What Gall! The Crazy Cribs of Parasitic Wasps

Plenty of animals build their homes in oak trees. But some very teeny, tricky wasps make the tree do all the work. “What nerve!” you might say. What… gall! And you’d be right. The wasps are called gall-inducers. And each miniature mansion that the trees build for the wasps' larvae is weirder and more flamboyant than the next.

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Helix Science Center in Los Altos Will Close Its Doors at the End of November

KQED Science | November 18, 2014 | 0 Comments

Helix Science Center in Los Altos Will Close Its Doors at the End of November

Helix, a Los Altos "community science center" run by the Exploratorium, will close its doors on November 30. The 5,000-square-foot space brought hands-on science exhibits, a classroom with ever-changing activities and a museum gift shop to downtown Los Altos.

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Designing California Cities for a Long-Term Drought

KQED Science | November 18, 2014 | 11 Comments

Designing California Cities for a Long-Term Drought

Scientists say it’s possible California’s drought may last a lot longer than a few years. No one knows for sure, but we could all simply have to adjust to a drier climate. That could mean changing the way we build cities to make them more porous. The 'Hydramax,' a futuristic design pictured above, rises with the tide and captures water from the air.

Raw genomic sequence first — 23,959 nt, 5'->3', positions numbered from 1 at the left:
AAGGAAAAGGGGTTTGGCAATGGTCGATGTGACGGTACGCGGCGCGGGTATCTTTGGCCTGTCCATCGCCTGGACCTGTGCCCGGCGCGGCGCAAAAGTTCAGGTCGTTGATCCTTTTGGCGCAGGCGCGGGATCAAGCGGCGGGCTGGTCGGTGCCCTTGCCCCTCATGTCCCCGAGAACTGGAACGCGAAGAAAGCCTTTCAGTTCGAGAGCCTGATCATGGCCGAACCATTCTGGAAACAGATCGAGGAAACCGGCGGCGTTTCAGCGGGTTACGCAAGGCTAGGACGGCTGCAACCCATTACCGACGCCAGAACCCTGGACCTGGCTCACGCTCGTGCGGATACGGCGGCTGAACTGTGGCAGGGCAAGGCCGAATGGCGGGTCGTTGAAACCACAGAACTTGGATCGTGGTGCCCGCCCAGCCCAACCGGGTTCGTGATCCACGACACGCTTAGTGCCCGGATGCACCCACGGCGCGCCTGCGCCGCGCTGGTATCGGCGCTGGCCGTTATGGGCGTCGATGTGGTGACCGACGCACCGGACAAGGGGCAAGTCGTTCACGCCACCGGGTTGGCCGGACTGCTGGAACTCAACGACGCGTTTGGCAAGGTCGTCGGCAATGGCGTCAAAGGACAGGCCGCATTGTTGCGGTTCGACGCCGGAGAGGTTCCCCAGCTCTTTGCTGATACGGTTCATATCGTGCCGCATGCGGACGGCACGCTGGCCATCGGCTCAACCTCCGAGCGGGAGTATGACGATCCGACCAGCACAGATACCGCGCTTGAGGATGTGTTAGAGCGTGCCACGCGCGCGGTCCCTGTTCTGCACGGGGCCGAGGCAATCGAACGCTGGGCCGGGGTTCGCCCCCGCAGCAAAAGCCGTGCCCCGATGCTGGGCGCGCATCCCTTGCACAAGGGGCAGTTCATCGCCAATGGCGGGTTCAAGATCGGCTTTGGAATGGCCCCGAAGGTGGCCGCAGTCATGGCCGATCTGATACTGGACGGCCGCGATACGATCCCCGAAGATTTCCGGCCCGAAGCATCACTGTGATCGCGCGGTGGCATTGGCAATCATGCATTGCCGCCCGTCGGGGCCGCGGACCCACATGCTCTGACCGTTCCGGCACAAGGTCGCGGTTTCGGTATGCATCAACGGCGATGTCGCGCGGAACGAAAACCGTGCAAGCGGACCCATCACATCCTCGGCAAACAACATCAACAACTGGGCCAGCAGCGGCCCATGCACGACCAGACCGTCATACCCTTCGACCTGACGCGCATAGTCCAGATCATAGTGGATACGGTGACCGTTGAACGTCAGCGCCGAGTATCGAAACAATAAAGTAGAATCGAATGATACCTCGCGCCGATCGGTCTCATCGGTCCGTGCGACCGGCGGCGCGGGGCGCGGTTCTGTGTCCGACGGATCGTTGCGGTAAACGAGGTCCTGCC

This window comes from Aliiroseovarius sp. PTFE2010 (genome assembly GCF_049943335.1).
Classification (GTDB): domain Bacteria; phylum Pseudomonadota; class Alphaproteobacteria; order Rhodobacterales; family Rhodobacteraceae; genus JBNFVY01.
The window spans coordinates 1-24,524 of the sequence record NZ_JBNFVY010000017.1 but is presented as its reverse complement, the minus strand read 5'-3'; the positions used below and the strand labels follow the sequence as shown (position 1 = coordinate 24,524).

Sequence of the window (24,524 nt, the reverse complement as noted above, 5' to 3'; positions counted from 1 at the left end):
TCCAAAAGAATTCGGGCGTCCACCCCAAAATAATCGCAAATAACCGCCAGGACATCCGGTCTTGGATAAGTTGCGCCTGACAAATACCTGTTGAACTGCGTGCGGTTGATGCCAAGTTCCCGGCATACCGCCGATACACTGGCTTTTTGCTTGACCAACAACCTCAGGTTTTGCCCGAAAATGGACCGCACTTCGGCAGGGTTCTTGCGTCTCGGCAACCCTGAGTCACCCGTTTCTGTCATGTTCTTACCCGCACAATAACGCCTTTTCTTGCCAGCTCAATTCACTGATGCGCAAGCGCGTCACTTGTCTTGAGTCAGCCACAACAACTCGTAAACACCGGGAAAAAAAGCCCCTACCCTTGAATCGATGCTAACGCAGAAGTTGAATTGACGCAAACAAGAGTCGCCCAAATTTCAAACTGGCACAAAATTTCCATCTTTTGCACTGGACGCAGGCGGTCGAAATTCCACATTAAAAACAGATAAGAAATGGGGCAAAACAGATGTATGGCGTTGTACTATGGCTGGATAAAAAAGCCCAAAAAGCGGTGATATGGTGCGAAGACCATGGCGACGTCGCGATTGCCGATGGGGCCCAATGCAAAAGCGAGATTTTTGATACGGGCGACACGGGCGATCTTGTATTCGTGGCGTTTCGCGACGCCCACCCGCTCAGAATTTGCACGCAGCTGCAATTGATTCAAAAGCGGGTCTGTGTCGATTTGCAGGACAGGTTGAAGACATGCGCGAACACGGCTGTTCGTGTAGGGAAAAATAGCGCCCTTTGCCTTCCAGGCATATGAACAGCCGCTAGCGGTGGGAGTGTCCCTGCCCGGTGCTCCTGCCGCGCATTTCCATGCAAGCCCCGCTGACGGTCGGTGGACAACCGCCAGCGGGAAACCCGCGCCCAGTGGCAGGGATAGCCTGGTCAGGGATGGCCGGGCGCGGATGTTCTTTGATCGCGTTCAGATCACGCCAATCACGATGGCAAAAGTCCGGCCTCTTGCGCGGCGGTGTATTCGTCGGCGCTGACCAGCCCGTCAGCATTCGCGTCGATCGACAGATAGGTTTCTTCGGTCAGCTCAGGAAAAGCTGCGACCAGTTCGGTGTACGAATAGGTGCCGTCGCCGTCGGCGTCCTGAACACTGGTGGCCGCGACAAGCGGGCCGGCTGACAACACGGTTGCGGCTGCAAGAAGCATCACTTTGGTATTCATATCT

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Scientists Suspect a Virus is Causing Sea Star Die-Off

KQED Science | November 17, 2014 | 1 Comment

Scientists Suspect a Virus is Causing Sea Star Die-Off

But the virus isn't new to sea stars, so what triggered the current outbreak remains a mystery.

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<a href=http://ww2.kqed.org/news/2014/11/17/california-drought-water-delivery-trucks/ target=_blank >Drought Brings Boom for Water Delivery Trucks</a>

KQED News | November 17, 2014